Our guide explained the disappointments of our trip - the closing of the Tibetan border, the cancellation of the Dalai Lama’s audiences, and asked if he could become the bearer of this gift to the Dalai Lama, which he seemed to agree upon. When the rimpoche learned of my work with juvenile delinquents, he asked us to sit a while on the floor mats - one tries not let your feet point at anyone or anything holy - and he gave a teaching to me about broken families, kids on drugs and showing love. Our worlds are similar, even that of the great Buddhist teachers in a corner of life where the Dalai Lama’s holy tongue is worshiped. Every breath the Lama takes seems to be scripted into a book.
We had an extraordinary chance to watch monks making a sand mandala in the Lama’s temple. No photographs allowed, but they build a mandala about four foot square out of grains of sand, rubbing one grain at a time to get the right formation and color. After such complicated labor, the mandala might sit for a few days, if a wind doesn’t come along and blow it away, or someone mistakenly put their hands in it. We then visited the Tibetan Museum on the Dalai Lama’s property. It is a small place reeking with the story of injustice, of abuse and slaughter by the Chinese Revolutionaries during Mao’s days, how Tibetan culture and life was ripped from them, 600 art filled monasteries were destroyed, (the Chinese used them for toilets and for animal shelter), and have continue to make every effort to wipe out the Tibetan national identity which stays alive in a flicker of light, thanks to India, Nepal, and other centers for refuge for Tibetans. I immediately thought of our Civil Rights Museum, the struggle of our African American friends through slavery and as well the Holocaust museum inh Jerusalem which keeps lights aglo for the millions of Jews annihilated by Hitler in World War II. These tragedies shout some lesson about human nature that the non-persecuted ones need to take up to preserve and protect the innocent. And the rule of the roads in India, I learned, is "Good luck, Good Horn, and Good breaks."
We are currently back in cosmopolitan New Delhi and a Thai massage was on tap. The Thai lady crawled up my back on her knees and tore at my tired muscles as if they’d never been stretched before. Ow, ooh, ouch- but she did it was such calm and peace about her, saying softly, Is my pressure sufficient? What could I say.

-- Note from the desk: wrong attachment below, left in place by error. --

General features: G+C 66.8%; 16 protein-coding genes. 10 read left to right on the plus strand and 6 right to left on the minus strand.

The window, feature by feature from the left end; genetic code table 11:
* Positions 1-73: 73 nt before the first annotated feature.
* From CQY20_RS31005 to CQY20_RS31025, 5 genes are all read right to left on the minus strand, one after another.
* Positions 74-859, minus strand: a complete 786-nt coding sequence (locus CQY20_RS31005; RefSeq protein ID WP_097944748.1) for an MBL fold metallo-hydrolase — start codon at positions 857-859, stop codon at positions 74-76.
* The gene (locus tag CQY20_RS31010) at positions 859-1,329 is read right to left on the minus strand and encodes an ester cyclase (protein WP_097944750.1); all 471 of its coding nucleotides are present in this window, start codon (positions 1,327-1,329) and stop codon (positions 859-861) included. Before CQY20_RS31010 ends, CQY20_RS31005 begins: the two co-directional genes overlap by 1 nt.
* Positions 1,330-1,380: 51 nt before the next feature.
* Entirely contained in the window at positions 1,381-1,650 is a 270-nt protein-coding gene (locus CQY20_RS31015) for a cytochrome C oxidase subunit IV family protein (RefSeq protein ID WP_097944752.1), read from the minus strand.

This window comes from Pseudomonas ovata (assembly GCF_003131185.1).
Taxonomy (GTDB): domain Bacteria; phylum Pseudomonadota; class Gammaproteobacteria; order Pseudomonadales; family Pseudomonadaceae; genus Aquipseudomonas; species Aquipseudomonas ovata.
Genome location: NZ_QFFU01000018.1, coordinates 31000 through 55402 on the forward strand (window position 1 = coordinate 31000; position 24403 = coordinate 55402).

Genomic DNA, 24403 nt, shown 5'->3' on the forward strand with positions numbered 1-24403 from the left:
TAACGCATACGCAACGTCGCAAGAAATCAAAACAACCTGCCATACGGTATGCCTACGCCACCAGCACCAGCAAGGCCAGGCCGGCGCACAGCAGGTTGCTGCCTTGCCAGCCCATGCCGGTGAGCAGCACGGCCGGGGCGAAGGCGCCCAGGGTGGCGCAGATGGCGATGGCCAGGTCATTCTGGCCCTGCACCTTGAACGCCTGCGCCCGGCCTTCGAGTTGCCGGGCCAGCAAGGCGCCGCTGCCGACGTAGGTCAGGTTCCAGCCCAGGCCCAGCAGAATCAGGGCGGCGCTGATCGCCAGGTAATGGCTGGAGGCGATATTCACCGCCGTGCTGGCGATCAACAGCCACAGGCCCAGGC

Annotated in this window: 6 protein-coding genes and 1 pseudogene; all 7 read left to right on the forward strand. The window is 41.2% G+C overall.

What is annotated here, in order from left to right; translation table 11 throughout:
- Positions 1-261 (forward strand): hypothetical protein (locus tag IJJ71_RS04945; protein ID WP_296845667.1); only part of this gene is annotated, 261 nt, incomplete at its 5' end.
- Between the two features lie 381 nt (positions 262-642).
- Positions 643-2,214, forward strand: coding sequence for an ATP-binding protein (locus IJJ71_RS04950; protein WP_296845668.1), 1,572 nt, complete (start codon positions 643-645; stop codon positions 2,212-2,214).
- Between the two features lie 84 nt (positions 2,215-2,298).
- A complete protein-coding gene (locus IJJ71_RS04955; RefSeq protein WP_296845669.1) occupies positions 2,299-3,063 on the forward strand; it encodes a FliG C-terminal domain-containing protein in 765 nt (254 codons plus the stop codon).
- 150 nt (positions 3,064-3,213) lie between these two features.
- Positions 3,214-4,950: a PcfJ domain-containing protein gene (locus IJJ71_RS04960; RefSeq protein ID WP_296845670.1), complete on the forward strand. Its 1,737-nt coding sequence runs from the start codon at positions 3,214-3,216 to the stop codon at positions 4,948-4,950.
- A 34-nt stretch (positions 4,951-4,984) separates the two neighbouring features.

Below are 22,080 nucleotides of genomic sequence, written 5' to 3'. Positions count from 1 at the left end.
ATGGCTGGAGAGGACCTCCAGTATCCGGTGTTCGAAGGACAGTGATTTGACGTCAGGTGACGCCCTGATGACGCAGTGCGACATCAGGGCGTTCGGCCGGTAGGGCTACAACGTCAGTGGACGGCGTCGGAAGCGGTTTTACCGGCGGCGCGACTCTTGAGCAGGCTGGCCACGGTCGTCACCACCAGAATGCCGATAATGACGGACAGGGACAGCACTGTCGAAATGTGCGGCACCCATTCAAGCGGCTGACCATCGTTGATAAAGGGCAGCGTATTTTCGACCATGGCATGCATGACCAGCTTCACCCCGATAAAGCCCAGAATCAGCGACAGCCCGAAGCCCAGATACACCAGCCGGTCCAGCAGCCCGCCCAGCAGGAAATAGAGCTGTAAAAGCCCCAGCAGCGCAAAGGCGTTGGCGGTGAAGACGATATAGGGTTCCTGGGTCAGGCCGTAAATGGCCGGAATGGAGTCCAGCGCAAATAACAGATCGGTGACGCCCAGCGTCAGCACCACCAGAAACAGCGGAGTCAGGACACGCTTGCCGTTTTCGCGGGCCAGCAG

We spent the delayed morning in the Lotus shop, four stories of fine carpets (everyone wants to seel you carpets), jewelry (colored stones from India are high on many lists), and a floor of saris and punjabs (pajama pants with tunic tops), every kind of pashmina scarf, and embroidered jacket one could imagine. It’s a woman’s world of grace and beauty, silk and spangles, beads and gentility, where we westerners look out of place and yet.....we have to try one on, wrap ourselves in six meters of fine silk of extraordinary color combinations and softness and wish – where in the world could I wear that in Memphis? Sigh. One has to learn about the underskirt that is hidden, and pleating and tucking in the acres of fabric so it fits elegantly and won’t pull out, and then the blouse is made to your size - there’s always extra fabric spangled and beaded as well just for the blouse - and you decide if you want your mid-life crisis roll to show or if it should cover to the waist. The comfort zone is that women wear flat sandals, likewise highly beaded
Today we hope to visit art museums, monuments, the eternal flame at the spot where Ghandi was assassinated, and try a Balinese oil massage. Tomorrow we are back to primitive living, taking off in a small plane for Leh in Laddoch, which is considered Old Tibet and is nestled in the foothills of the Himalayas. No more guaranteed electricity or flushing toilets for a couple of days.
Photos: Dragon fruit; breakfast at the Oberoi; Rimpoche and a deacon; Oberoi flower arrangement; how's this for a lap pool? Sue tries a sari while Jim looks at price tag.